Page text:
Earlier this month, The Conservation Fund (CF) announced its partnership with global technology giant Apple, Inc. (NASDAQ: AAPL) in the acquisition of 36,000 acres of timberland in the Eastern US. Managed through CF subsidiary The Working Forest Fund (WFF), the newly-acquired land includes 32,400 acres within Maine’s Reed Forest, as well as 3,600 acres in southeastern North Carolina’s Brunswick Forest. While WFF is responsible for acquiring and managing over 400,000 acres of forestlands in 13 states since its inception in 1998, this latest partnership serves to highlight the increasing need for reasonable environmental stewardship at a corporate level and, most importantly, broader consumer education of sustainable forestry practices.
For its part, WFF has a new, high-profile partner with very deep pockets to aid in its endeavor to protect US forestlands. While WFF is indeed in the business of land conservation, its objectives and, by extension, its methodologies, differ substantially from many other non-profits and NGOs engaged in resource protection and management. As WFF states via its website, “Our goal is to ensure forests' vital role in providing clean air and water, wildlife habitat, and economic benefits for communities across America.”
The important distinction in this case is that WFF understands the ecological and economic importance of maintaining working forests. The organization adds, “We offer a dedicated source of bridge capital, and for each property, we develop and implement sustainable forest management plans, and place conservation safeguards. We then return the forestland to private ownership or public agency stewardship, so that each property remains a protected working forest, boosting its local economy by maintaining jobs.” With an ownership and management structure that recognizes the importance of maintaining working forests, this arrangement should benefit the forest products industries and local economies in ME and NC.
Ever the visionaries, Apple mastered the art of creating brand evangelists long before it became a corporate catchphrase. While Apple has been popular with graphic designers and journalists for decades, the company has really only been a household name since it changed the way we listen to music with the introduction of the iPod in 2001. Since then, Apple enthusiasts—some of the most loyal consumers in the world— have increased exponentially, which, given the WFF partnership, provides an incredible opportunity for forest-industry exposure and consumer education on an enormous scale.
As environmental sustainability continues to make headlines, Apple is leading by example by demonstrating that it can generate revenue while maintaining sound environmental stewardship policies. With Q12015 revenue of $74.6 billion (yes, billion with a “b”) the tech giant understands that long-term profits can—and oftentimes must—be bolstered by lasting resource management policies. If you have ever owned an Apple product, you know the company’s penchant for substantive design, which extends to its distinctive product presentation and packaging. Can you imagine the sheer volume of paper and fiber that Apple utilizes in a single year on a global basis just to keep that packaging fresh and appealing?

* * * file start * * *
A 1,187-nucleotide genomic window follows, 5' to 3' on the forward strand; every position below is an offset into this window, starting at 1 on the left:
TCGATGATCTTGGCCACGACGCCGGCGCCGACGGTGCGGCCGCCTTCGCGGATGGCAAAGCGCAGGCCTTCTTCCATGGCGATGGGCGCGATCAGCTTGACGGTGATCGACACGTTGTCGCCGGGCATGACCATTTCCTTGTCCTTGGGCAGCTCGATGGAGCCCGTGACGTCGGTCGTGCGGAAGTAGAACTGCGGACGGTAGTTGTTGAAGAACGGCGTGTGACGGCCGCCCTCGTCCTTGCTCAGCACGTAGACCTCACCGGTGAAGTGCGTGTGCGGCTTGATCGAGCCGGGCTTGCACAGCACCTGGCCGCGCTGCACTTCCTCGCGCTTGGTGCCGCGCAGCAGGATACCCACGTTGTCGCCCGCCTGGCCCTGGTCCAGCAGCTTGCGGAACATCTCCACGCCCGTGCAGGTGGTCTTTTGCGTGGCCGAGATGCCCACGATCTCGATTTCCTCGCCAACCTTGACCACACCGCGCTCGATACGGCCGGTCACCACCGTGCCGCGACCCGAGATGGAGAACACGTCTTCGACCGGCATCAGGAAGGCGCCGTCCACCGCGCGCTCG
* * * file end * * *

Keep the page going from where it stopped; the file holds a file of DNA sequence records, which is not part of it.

To give you some idea of what that number looks like, Lisa Jackson, Apple’s vice president of Environmental Initiatives, quantified the company’s paper use in relation to the 36,000 newly-acquired acres via the WFF: “The collective annual production of paper fiber from these two forests is equivalent to nearly half of the virgin fiber that went into iPhone, iPad, iPod, Mac, and Apple TV packaging last year.” That’s a whole lot of paper.
Most importantly for the forest products industry, Jackson stated, “Apple believes that paper, like energy, can be a renewable resource. So Apple is striving to supply 100 percent of the virgin fibers used in its paper and packaging from sustainably managed forests or controlled wood sources.” As advocates for the forest products industry and sound forestry management/practices, the importance of this proclamation cannot be overstated… so I’ll repeat it: “Apple believes that paper, like energy, can be a renewable resource.”
Just imagine the educational opportunities that arise from the above statement: forestry facts and figures, sustainability practices, mill processes and resource management, renewable energy markets, etc. Through its partnership with The Conservation Fund, Apple is boldly starting a new conversation that excludes the tired, ecological-alarmist talking points and instead focuses on sensible economic and environmental solutions for the future. The larger forestry and forest products industries should support this partnership and, most importantly, use the opportunity to join the conversation and provide tangible education in an area that has otherwise been dominated by misinformation.